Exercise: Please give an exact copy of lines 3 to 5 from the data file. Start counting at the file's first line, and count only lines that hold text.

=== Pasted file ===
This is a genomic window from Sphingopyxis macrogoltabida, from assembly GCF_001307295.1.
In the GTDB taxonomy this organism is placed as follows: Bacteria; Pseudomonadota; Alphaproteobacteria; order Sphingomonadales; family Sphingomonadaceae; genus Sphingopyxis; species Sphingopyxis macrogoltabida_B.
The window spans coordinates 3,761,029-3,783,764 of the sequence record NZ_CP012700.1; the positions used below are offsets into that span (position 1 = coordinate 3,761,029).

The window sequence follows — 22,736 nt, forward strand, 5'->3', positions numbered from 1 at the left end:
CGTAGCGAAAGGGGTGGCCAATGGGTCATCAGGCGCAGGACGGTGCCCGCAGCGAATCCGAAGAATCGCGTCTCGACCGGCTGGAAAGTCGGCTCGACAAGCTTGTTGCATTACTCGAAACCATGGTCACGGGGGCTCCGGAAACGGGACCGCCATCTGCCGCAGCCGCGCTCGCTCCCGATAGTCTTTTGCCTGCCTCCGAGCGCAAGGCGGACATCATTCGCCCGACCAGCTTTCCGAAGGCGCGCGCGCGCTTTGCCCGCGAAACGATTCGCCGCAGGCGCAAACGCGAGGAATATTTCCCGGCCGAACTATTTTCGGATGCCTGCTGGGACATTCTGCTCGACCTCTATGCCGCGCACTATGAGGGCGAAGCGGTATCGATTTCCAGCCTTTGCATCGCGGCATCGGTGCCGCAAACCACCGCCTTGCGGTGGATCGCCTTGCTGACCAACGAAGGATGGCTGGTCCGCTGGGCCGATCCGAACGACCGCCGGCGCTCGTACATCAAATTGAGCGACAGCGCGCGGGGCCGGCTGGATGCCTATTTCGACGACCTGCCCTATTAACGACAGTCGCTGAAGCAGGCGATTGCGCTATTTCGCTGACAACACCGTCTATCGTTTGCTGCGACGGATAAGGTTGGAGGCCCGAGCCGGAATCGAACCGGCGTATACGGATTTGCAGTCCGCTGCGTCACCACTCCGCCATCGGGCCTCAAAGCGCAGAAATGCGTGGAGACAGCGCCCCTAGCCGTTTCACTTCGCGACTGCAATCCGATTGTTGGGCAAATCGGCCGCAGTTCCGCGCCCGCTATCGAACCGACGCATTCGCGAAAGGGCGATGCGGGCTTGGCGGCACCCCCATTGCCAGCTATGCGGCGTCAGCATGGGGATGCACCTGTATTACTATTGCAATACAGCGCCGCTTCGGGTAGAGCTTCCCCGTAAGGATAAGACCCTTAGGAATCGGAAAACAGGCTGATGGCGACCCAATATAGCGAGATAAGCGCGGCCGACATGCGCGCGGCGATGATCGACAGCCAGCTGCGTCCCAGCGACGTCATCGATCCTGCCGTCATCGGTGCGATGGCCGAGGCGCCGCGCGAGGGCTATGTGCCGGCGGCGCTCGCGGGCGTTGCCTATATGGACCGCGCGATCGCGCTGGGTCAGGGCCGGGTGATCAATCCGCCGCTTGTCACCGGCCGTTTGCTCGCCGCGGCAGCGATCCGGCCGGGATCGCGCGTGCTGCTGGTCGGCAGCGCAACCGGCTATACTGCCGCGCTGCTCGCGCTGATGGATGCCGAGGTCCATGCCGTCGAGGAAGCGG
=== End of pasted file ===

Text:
The window spans coordinates 3,761,029-3,783,764 of the sequence record NZ_CP012700.1; the positions used below are offsets into that span (position 1 = coordinate 3,761,029).

The window sequence follows — 22,736 nt, forward strand, 5'->3', positions numbered from 1 at the left end:
CGTAGCGAAAGGGGTGGCCAATGGGTCATCAGGCGCAGGACGGTGCCCGCAGCGAATCCGAAGAATCGCGTCTCGACCGGCTGGAAAGTCGGCTCGACAAGCTTGTTGCATTACTCGAAACCATGGTCACGGGGGCTCCGGAAACGGGACCGCCATCTGCCGCAGCCGCGCTCGCTCCCGATAGTCTTTTGCCTGCCTCCGAGCGCAAGGCGGACATCATTCGCCCGACCAGCTTTCCGAAGGCGCGCGCGCGCTTTGCCCGCGAAACGATTCGCCGCAGGCGCAAACGCGAGGAATATTTCCCGGCCGAACTATTTTCGGATGCCTGCTGGGACATTCTGCTCGACCTCTATGCCGCGCACTATGAGGGCGAAGCGGTATCGATTTCCAGCCTTTGCATCGCGGCATCGGTGCCGCAAACCACCGCCTTGCGGTGGATCGCCTTGCTGACCAACGAAGGATGGCTGGTCCGCTGGGCCGATCCGAACGACCGCCGGCGCTCGTACATCAAATTGAGCGACAGCGCGCGGGGCCGGCTGGATGCCTATTTCGACGACCTGCCCTATTAACGACAGTCGCTGAAGCAGGCGATTGCGCTATTTCGCTGACAACACCGTCTATCGTTTGCTGCGACGGATAAGGTTGGAGGCCCGAGCCGGAATCGAACCGGCGTATACGGATTTGCAGTCCGCTGCGTCACCACTCCGCCATCGGGCCTCAAAGCGCAGAAATGCGTGGAGACAGCGCCCCTAGCCGTTTCACTTCGCGACTGCAATCCGATTGTTGGGCAAATCGGCCGCAGTTCCGCGCCCGCTATCGAACCGACGCATTCGCGAAAGGGCGATGCGGGCTTGGCGGCACCCCCATTGCCAGCTATGCGGCGTCAGCATGGGGATGCACCTGTATTACTATTGCAATACAGCGCCGCTTCGGGTAGAGCTTCCCCGTAAGGATAAGACCCTTAGGAATCGGAAAACAGGCTGATGGCGACCCAATATAGCGAGATAAGCGCGGCCGACATGCGCGCGGCGATGATCGACAGCCAGCTGCGTCCCAGCGACGTCATCGATCCTGCCGTCATCGGTGCGATGGCCGAGGCGCCGCGCGAGGGCTATGTGCCGGCGGCGCTCGCGGGCGTTGCCTATATGGACCGCGCGATCGCGCTGGGTCAGGGCCGGGTGATCAATCCGCCGCTTGTCACCGGCCGTTTGCTCGCCGCGGCAGCGATCCGGCCGGGATCGCGCGTGCTGCTGGTCGGCAGCGCAACCGGCTATACTGCCGCGCTGCTCGCGCTGATGGATGCCGAGGTCCATGCCGTCGAGGAAGCGG